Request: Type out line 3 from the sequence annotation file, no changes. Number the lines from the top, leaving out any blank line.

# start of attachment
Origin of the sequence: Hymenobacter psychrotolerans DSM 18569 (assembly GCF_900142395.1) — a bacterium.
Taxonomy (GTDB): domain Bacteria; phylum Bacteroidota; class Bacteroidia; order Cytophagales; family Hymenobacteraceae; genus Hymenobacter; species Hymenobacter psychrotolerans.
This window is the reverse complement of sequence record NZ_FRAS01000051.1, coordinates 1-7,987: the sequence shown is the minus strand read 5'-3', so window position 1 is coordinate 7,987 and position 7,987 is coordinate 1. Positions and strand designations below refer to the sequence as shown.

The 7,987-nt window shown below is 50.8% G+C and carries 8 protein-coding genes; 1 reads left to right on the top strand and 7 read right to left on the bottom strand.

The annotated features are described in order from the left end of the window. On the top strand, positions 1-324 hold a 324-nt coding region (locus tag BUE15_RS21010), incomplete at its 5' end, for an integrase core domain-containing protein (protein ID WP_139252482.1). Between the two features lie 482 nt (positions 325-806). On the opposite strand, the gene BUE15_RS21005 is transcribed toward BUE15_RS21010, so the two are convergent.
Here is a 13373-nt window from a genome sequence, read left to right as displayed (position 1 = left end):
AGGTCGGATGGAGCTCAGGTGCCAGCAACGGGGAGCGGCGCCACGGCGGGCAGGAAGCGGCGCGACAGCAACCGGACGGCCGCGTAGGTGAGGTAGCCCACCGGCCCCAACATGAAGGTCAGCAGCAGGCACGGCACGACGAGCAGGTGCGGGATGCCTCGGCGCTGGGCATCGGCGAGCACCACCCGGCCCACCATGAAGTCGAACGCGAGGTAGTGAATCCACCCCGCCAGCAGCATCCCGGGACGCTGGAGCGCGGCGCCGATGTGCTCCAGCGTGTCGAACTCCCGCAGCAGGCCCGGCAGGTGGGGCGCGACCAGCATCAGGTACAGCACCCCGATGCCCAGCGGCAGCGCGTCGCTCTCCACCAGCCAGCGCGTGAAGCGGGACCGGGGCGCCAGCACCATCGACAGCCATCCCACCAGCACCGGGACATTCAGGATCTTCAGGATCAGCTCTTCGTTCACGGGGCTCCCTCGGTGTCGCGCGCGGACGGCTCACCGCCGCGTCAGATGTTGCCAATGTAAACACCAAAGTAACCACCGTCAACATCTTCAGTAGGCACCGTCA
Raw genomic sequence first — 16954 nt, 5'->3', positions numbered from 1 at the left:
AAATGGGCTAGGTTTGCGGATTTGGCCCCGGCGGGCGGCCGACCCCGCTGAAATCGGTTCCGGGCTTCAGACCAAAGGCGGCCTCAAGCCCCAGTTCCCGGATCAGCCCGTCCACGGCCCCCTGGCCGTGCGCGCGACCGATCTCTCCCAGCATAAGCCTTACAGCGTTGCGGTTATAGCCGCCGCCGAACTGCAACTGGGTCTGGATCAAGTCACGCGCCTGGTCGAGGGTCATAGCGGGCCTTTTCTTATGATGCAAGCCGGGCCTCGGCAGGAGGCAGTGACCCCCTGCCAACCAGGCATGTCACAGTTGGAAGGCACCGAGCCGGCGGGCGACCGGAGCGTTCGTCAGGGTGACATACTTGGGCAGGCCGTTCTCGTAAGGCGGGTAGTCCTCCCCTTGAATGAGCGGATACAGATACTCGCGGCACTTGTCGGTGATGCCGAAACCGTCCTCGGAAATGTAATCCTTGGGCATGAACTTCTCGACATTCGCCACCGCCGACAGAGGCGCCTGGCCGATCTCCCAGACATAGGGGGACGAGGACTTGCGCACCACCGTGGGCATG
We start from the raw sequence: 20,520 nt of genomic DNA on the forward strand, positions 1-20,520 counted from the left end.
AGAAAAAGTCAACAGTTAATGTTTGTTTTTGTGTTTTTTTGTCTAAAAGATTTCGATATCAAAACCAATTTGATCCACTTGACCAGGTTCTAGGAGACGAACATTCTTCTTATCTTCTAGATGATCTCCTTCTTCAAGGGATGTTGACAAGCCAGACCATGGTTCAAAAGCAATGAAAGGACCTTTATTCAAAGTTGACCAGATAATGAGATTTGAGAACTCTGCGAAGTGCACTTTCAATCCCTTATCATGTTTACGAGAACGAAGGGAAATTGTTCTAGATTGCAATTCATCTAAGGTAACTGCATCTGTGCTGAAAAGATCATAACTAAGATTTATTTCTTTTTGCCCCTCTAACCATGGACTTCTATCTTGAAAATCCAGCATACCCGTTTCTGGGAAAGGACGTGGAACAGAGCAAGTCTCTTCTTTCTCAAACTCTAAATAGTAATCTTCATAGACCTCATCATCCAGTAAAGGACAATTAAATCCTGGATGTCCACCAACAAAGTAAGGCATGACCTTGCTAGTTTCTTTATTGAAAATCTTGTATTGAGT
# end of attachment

This window is the reverse complement of sequence record NZ_FRAS01000051.1, coordinates 1-7,987: the sequence shown is the minus strand read 5'-3', so window position 1 is coordinate 7,987 and position 7,987 is coordinate 1. Positions and strand designations below refer to the sequence as shown.